How well are we seen behind a screen?

My generation is involved.

My generation is active.

We’re guilty for being so operative…

…And enjoying every part of it.

Has our obsession with shiny new toys and tools and gadgets and platforms dawned upon us as beneficial?  In my humble opinion, electronic media has certainly altered the way the world can see the rest of the world.  Personally, I always find myself staring at some sort of screen, whether it is my iPod, laptop computer, TV (which is rare, unless Glee is on), or BlackBerry… Most of us can admit to being addicted to these exciting technologies that are readily available to literally everyone.

Just how obsessed are we? By the numbers.

Have you ever woken up in the middle of the night, Smartphone by your pillow side, and checked your tweets or Facebook notifications? Guilty? Weirded out? You’re not alone… Nearly half of us do the same thing.

Do you peek at your news feed or Twitter stream during meetings, class, sex, meals, or potty time? What’s that…? Yes? A whopping 62% of us do. Whatcha lookin’ at?!

Does this surprise anyone?

How accurately do others “see” us when we are online?  Do we talk online the same way we talk to people in person? Are our lives being more positively or negatively affected by this entire media?  It certainly isn’t an effective way to prevent carpel tunnel, loss of hearing, strained eyes, or obesity.  My information technology instructor last semester always joked to our class about how social media is simply “reverse stalking.” Nowadays, instead of people having to find out where we are themselves, we tell them.  Tools and tactics such as geo-tagging, tweeting, location-based outlets, and other platforms let other users no where we are and what we are doing. Word to the wise: Most people don’t care what color socks you’re wearing. Make your tweets memorable and allow people to engage in conversation based on what you tell everybody.

On a completely different note, I recently learned about William Wordsworth in my British literature class. “The World is Too Much with Us” was my favorite poems by him.  Being the Romantic he was, he emphasized imagination, the beauty of nature, and how people (even way back in the day) did not spend enough time enjoying the Creator’s gifts to Earth:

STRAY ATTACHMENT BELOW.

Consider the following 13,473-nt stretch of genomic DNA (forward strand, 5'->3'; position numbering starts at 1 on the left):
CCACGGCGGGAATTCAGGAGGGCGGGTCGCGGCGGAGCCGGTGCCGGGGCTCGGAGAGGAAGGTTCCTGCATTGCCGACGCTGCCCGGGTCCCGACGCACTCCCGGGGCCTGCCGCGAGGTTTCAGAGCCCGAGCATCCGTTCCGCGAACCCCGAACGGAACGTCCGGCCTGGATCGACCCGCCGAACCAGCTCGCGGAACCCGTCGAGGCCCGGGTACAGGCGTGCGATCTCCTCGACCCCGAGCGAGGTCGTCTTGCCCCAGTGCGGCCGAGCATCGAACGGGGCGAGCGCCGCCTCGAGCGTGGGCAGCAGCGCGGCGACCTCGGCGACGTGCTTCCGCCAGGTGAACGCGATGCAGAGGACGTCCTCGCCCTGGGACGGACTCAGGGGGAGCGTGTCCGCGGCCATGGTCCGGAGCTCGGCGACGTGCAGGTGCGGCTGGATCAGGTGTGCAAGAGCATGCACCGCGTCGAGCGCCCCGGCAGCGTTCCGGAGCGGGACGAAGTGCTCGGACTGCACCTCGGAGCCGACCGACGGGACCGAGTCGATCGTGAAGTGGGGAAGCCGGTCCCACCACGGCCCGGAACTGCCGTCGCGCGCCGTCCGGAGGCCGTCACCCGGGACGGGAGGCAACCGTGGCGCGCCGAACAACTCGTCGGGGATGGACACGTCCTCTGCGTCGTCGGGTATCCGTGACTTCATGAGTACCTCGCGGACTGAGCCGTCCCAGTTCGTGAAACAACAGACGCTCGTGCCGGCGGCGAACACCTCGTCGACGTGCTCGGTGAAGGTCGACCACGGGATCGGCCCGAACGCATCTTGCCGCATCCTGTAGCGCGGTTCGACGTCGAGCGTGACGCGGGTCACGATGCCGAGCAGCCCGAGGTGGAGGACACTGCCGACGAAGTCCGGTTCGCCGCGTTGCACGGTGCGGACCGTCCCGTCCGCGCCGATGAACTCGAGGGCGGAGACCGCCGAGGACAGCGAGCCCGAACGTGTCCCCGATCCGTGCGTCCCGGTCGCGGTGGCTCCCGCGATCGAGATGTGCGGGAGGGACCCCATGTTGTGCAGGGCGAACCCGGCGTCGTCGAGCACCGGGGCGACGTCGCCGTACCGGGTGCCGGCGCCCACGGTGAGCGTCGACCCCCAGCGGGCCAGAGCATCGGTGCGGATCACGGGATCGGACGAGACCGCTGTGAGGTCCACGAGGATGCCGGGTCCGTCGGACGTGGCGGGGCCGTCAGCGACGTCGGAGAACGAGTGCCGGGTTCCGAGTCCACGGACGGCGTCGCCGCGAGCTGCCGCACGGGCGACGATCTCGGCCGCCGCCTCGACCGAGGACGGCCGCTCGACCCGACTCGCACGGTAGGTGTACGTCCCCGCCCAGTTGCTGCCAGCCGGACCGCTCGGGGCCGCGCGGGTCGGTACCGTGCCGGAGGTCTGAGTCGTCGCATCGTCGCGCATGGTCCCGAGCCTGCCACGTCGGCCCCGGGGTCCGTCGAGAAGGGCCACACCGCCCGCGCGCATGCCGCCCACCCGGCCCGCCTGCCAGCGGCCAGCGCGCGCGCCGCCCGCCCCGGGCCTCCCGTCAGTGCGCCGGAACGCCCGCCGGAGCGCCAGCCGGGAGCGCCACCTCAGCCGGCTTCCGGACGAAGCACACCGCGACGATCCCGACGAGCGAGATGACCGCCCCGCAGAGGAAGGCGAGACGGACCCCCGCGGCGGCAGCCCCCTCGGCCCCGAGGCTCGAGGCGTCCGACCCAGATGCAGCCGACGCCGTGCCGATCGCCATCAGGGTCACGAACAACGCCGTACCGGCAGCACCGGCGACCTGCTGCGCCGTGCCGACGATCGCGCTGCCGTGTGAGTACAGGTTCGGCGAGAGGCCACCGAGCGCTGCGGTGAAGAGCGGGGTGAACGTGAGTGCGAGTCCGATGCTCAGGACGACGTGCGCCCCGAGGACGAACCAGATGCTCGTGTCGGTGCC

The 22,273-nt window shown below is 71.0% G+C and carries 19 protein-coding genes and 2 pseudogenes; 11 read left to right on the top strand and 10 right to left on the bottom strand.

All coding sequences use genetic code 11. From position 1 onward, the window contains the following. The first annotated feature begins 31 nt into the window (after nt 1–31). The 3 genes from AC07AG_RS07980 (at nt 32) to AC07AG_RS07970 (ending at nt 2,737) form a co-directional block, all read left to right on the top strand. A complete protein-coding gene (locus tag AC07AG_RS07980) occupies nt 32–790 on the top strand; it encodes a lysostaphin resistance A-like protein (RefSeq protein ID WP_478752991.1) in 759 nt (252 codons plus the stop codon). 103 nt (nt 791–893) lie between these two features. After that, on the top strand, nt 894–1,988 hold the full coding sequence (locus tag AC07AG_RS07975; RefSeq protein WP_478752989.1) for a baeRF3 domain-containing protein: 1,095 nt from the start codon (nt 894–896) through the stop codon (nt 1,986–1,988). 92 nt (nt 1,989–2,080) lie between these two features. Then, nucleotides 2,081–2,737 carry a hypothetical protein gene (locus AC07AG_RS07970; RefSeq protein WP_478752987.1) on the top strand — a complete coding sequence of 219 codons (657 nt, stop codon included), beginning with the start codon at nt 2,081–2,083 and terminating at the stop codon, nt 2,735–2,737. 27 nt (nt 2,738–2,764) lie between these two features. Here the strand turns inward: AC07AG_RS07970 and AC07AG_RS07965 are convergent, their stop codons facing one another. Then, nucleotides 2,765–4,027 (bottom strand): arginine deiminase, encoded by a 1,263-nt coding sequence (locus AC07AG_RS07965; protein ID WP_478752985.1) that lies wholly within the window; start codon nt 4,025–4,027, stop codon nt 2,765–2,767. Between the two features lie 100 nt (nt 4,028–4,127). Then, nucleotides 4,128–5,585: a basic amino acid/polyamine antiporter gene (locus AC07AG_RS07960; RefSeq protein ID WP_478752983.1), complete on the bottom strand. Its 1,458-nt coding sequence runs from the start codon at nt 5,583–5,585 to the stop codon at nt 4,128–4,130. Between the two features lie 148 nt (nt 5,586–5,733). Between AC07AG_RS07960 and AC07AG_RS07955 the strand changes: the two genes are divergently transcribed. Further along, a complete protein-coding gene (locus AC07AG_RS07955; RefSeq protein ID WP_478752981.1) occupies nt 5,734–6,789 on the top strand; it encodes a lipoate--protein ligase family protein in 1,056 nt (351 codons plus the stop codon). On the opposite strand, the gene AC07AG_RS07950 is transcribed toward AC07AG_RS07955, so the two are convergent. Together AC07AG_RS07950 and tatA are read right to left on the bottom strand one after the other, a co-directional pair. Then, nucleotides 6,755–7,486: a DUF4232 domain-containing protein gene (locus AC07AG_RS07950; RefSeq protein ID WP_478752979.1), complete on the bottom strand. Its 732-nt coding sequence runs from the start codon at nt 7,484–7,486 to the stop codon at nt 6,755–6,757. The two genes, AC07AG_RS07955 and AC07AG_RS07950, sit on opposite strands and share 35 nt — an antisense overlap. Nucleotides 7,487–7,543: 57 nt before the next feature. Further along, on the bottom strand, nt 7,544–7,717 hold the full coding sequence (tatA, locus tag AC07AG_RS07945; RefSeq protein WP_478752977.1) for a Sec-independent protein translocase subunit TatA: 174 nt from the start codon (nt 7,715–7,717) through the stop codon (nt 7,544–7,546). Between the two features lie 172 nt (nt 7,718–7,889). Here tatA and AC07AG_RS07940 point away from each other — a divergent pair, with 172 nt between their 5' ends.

The world is too much with us; late and soon,

Getting and spending, we lay waste our powers

Little we see in Nature that is ours

We have given our hearts away, a sordid boon!

The Sea that bares her bosom to the moon

The winds that will be howling at all hours,

And are up-gathered now like sleeping flowers

For this, for everything, we are out of tune

It moves us not.–Great God! I’d rather be

A Pagan suckled in a creed outworn

So might I, standing on this pleasant lea,

Have glimpses that would make me less forlorn

Have sight of Proteus rising from the sea

Or hear old Triton blow his wreathed horn.

In “The world is too much with us,” Wordsworth seems disappointed with Earth’s populace for not being connected to nature.  Not only are people disrespectful of Earth’s beauty, but also unappreciative and oblivious.  The sea, moon, and winds are personified, which can symbolize the expected unity and relationship between humans and Earth.  Wordsworth is trying to make it a point that we all share this planet and should treat it like one of us humans, i.e. care for it, be loyal to it, respect it, etc.

I did some research on the meaning of the sonnet… Wordsworth is criticizing the materialism of the early 1800s.  People are “getting and spending” – Whatever they earn, they spend it on themselves and have little concern for the wellbeing of others or nature itself.  The line “We have given our hearts away, a sordid boon!” makes me think that Wordsworth was trying to inform people that they have surrendered to the money-oriented and acquisitive social norms of the time.  It humored me that nowadays, humanity is still extremely materialistic, even more so than the period in which this poem was written.  Technologies have come about that have made us a lot more dependent on machines and electronics, and the Industrial Age is what really sparked the change in society’s reliance on these.  In today’s Information Age, people are constantly behind some sort of screen, whether it is a television, cell phone, computer, or any other electronic device.  Wordsworth would not enjoy being surrounded by what he would consider a modern monstrosity.